For the first time, a research team including Finnish and Chinese researchers have devised a technique to realize complete control of the information that escapes the qubit.
(Image credit: University of Turku)
The behavior of minute physical systems like photons is described by quantum mechanics. Photons are also used as the quantum-mechanical equivalents to qubits, or classic bits.
Quantum-mechanical characteristics like quantum entanglement and superpositions can be utilized for effective calculation, in technology, and for encrypting messages.
These properties are very fragile and usually disappear rapidly as a result of so-called decoherence and quantum noise. As a result, the information carried by the qubit leaks into the environment and disappears completely.
Both in terms of basic research and technological applications, it is vital to understand how quantum information disappears, and to find ways to control the behaviour of quantum systems and prevent the disappearing of information."
University of Turku
For the first time, the research teams of Turku Centre for Quantum Physics at the University of Turku and the University of Science and Technology of China have demonstrated both theoretically and experimentally the method for controlling information that flows from the qubit into the environment. It was also proved by them that the vanishing of quantum information can even be avoided in certain cases.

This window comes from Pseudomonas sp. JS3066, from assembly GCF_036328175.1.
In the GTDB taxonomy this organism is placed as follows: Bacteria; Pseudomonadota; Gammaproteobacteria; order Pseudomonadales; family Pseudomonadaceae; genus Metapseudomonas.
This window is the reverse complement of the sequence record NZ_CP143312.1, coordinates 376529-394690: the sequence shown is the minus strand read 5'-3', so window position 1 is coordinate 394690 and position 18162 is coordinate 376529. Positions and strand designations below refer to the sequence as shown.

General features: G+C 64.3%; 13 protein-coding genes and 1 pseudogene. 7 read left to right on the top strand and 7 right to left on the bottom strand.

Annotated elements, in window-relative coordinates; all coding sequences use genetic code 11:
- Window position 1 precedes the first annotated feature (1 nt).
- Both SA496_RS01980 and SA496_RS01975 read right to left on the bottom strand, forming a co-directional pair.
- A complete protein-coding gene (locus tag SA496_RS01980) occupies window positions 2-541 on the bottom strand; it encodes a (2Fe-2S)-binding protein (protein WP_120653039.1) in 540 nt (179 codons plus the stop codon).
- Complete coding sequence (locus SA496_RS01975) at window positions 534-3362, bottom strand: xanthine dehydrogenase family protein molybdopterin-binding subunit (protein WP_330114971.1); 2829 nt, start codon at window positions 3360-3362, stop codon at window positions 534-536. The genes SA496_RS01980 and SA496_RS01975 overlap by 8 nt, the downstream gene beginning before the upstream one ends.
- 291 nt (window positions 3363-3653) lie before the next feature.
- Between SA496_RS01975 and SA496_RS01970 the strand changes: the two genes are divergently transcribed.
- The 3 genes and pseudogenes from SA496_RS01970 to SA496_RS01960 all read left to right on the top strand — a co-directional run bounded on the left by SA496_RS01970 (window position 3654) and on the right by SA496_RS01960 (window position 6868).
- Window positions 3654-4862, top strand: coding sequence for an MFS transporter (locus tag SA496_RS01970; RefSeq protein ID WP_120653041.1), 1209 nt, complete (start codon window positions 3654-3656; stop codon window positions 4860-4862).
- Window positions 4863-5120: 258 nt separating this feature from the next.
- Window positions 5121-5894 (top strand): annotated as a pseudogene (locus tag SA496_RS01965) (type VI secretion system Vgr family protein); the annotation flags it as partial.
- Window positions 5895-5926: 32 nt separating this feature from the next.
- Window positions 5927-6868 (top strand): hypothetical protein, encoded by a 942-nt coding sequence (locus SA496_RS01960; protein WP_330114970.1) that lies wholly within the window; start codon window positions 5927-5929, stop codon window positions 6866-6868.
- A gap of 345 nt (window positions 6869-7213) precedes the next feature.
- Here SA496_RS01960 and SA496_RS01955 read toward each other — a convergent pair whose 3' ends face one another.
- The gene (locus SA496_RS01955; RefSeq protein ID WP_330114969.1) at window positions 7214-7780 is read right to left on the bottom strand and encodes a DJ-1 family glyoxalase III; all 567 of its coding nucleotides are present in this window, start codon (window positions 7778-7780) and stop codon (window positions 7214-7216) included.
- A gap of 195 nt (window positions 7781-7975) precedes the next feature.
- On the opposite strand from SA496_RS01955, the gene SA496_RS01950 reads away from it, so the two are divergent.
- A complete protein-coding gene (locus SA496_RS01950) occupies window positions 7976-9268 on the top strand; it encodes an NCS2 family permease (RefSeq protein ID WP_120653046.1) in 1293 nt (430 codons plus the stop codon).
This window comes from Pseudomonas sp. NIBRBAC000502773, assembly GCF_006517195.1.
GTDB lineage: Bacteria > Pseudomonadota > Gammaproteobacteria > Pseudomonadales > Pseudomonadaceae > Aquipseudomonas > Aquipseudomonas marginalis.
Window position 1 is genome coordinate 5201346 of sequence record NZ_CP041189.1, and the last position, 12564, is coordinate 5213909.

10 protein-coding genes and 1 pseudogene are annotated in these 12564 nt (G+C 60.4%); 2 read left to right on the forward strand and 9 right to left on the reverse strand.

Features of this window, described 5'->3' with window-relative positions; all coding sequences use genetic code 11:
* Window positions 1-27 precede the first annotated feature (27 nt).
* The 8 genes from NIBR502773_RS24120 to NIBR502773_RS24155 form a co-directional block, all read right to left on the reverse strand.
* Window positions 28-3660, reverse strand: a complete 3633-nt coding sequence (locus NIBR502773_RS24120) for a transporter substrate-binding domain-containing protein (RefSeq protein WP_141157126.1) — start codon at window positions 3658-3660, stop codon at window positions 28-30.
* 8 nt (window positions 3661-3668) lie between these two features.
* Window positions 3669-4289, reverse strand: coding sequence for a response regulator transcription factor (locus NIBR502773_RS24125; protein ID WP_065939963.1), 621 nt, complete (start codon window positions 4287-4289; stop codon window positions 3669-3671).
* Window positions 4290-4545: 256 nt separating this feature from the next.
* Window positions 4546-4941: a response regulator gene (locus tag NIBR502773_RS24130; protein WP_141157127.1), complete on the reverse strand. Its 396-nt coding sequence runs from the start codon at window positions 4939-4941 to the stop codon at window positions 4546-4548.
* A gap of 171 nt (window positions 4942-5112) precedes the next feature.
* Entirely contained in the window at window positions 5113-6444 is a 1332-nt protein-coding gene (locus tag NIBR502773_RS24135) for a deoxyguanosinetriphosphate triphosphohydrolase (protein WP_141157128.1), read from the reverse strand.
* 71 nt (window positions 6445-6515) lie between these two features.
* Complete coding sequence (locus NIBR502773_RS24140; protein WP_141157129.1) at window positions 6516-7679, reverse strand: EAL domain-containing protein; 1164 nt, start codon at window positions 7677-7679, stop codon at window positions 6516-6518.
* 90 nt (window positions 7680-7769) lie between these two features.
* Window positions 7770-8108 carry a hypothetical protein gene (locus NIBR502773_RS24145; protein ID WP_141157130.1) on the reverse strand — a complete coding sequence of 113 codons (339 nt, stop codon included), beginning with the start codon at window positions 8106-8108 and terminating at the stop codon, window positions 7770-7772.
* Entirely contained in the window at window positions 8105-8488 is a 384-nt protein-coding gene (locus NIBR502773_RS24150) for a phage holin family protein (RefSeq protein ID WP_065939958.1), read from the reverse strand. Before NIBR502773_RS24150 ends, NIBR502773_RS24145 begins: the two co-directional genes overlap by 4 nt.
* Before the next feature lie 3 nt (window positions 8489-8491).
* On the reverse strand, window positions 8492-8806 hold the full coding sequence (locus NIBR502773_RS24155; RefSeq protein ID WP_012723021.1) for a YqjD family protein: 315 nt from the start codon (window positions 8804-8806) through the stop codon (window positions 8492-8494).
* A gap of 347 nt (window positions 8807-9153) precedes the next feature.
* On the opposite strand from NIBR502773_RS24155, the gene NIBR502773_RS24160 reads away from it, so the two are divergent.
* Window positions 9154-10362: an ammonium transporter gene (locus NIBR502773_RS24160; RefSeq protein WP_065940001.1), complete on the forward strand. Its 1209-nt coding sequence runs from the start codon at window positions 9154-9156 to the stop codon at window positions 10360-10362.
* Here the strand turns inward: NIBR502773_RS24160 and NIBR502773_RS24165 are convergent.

Our work is based on exploring the properties of photons and their careful control in the laboratory. In order to achieve the result, it was crucial to first theoretically understand how to create an adequate connection between the polarisation and frequency of the photon in the beginning, and then implement it in the laboratory using extremely refined and challenging experimental techniques.
When the photon serving as the qubit—and its environment—has first been initialised into the right state, it is then possible to arbitrarily control how the information carried by the qubit disappears or is retrieved, and it can even be trapped or protected from disturbances."
Professor Chuan-Feng Li
Li stated that the outcomes of the research are crucial for basic research and developing quantum technologies.
Individual photons can now also be used for simulating the behaviour of several other quantum-mechanical systems, including magnetic spin systems. Also, the results provide fundamental information on the behaviour of open quantum systems in different environments. Moreover, the results enable the manufacturing of artificial environments for qubits. These environments are not found elsewhere naturally, but they can be produced in the laboratory,” stated Piilo.
The theoretical part of the research was carried out by the scientists from Turku Centre for Quantum Physics at the University of Turku, and Professor of Theoretical Physics Sabrina Maniscalco and Doctoral Candidate Henri Lyyra participated in the study together with Piilo.
The experimental implementation of the research was performed by professors Chuan-Feng Li and Guang-Can Guo from the University of Science and Technology of China in collaboration with their research teams, including co-first author Zhao-Di Liu.